Catch Of The Week: FedEx, UPS, DHL Phishing Emails

By BECKY RUTHERFORD
Los Alamos

So if you are anything like me, you are probably doing more online shopping lately, due to restrictions forced by COVID-19. Hey, don’t judge me, if I run out of wet food or treats my cat will be very, very angry. Scammers are aware of the trend towards online shopping, and as usual, they are eager to take advantage.

We’ve all gotten emails from delivery companies updating us on our delivery status, or letting us know there was an issue with delivery, and to “click here” to check. Is it ever safe to click? It could be legit, but it could be a phishing email, and if you are on your phone or a tablet rather than a desktop, it can be harder to tell. Your best option is always to go directly to the company’s website and check your package’s status there. Be suspicious of any emails you get mentioning coronavirus or COVID-19; they are likely to be scams

According to a new report from Kaspersky (a cybersecurity company), there has been an increase in fake sites and emails posing as various delivery services. Some of these scam emails claim there was an issue “due to coronavirus outbreak”, and your package is undeliverable. They may ask you to open an attachment to “confirm your details”. “It is highly unlikely UPS, FedEx, DHL, etc. would ever send you an attachment to open. In this case, if the unlucky user opens it, it installs Remcos (backdoor malware- allows bad actors access to your machine).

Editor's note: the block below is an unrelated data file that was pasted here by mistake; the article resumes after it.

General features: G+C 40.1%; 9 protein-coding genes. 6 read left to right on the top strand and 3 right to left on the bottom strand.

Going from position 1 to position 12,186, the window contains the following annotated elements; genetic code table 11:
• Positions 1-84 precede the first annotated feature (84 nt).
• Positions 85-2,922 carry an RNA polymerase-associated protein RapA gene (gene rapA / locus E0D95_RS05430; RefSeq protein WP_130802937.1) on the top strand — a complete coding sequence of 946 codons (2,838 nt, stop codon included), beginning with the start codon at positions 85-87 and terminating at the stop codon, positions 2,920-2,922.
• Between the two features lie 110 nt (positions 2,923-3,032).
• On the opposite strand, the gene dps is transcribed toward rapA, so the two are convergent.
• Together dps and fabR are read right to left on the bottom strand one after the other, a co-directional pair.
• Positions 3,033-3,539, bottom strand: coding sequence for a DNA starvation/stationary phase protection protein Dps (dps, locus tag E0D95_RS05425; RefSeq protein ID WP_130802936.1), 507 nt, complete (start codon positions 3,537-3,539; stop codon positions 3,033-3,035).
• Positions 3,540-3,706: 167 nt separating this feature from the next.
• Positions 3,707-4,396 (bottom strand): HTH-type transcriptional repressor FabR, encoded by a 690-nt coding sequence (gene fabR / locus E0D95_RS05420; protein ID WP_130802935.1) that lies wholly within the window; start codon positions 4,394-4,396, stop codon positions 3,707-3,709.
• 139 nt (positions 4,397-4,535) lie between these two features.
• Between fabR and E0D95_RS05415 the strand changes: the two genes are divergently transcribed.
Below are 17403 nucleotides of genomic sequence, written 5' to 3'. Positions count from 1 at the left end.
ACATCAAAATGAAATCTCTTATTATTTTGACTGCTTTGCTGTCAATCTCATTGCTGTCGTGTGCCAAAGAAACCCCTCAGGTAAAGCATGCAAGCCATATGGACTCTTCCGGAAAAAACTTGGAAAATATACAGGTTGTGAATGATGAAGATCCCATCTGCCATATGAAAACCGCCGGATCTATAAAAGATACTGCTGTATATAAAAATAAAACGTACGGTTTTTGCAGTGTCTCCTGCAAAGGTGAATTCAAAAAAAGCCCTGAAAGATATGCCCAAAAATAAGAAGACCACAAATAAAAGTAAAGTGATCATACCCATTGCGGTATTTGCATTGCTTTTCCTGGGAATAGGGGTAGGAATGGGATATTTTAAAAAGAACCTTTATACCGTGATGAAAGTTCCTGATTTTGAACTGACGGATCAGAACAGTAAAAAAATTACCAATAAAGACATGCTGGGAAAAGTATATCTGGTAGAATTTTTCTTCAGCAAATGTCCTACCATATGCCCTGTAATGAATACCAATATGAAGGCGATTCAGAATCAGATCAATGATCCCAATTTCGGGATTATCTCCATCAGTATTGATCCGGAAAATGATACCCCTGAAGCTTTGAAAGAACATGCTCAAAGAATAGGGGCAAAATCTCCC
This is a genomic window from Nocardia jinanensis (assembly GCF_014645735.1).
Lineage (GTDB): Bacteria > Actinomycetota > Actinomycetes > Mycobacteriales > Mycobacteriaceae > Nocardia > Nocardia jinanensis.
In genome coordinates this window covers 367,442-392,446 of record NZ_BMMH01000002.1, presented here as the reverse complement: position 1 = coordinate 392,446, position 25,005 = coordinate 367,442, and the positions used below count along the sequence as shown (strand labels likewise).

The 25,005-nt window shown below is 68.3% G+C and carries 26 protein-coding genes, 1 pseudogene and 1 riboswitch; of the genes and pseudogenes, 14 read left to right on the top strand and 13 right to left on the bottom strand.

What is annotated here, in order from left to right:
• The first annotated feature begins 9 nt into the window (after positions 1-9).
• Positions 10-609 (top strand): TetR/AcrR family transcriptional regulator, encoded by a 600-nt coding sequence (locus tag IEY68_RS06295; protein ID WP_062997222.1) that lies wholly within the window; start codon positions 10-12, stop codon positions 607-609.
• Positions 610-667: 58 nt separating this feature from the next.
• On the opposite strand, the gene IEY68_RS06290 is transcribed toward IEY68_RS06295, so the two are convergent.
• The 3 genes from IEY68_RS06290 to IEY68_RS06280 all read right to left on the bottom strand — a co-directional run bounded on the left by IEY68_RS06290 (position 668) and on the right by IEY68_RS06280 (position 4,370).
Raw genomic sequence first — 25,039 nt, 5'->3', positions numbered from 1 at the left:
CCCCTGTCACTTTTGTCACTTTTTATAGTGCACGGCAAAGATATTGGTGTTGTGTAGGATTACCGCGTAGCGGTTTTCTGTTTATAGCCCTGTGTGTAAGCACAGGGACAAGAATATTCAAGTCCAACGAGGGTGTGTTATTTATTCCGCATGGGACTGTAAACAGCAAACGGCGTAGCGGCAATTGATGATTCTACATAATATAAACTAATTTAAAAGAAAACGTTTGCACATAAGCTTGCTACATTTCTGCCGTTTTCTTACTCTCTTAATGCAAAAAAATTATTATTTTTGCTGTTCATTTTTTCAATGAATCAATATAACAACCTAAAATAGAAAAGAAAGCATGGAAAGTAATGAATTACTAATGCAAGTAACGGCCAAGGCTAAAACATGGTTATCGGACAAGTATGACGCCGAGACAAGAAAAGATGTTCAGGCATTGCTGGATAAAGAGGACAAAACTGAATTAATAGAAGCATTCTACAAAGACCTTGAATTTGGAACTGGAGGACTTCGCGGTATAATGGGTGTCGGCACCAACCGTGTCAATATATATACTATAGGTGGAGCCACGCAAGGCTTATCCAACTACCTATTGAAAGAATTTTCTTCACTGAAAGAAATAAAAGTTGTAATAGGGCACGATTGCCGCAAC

There are many variations on this, all scams. Most of these have broken English, typos and spoofed email addresses. The emails might contain a convincing picture of the company’s logo, but this adds no legitimacy; it’s trivial to copy and paste a logo from the web into an email.

There also are reports of websites spoofing the big delivery companies. It is relatively easy to “clone” a website (if you have the right tools and know-how) and create a very, very convincing copy. This is why it’s essential always to double-check the website address – is the website the actual company you are trying to surf to, or is it a fake? 

You can fake the way a website looks; it’s much harder to spoof the website address (URL) or domain name. So rather than “www.FedEx.com”, the address bar might read “www[.]fedax-us[.]info/customer”, which is not a legitimate FedEx website. The domain name is the part after the “www” in the address bar, and it is always unique; more than one person can’t use the same domain. In the first case, the domain name is “FedEx.com”, while in the second case, the domain name is “fedax-us.info”. Something will be off, sometimes just slightly, letting you know the site is not legitimate. 

Protect yourself from scams:

  • Check the sender’s address and the website address; make sure they are correct. If the email claims to be from a major delivery company but ends in a free email provider like “Hotmail.com”, be suspicious. 
  • Check the body of the email – does it look a little off format-wise, are there typos, weird phrasing?  These are all signs you are dealing with a phish.
  • Avoid opening attachments or clicking links in emails from delivery companies. Go directly to their website or call their customer service number. Most delivery companies would not send an attachment to let you know about a delivery issue. 

The bad guys are ever vigilant, always looking for new ways to scam us. Don’t fall for a phish! 

Editor’s note: Becky Rutherford works in information technology at Los Alamos National Laboratory.

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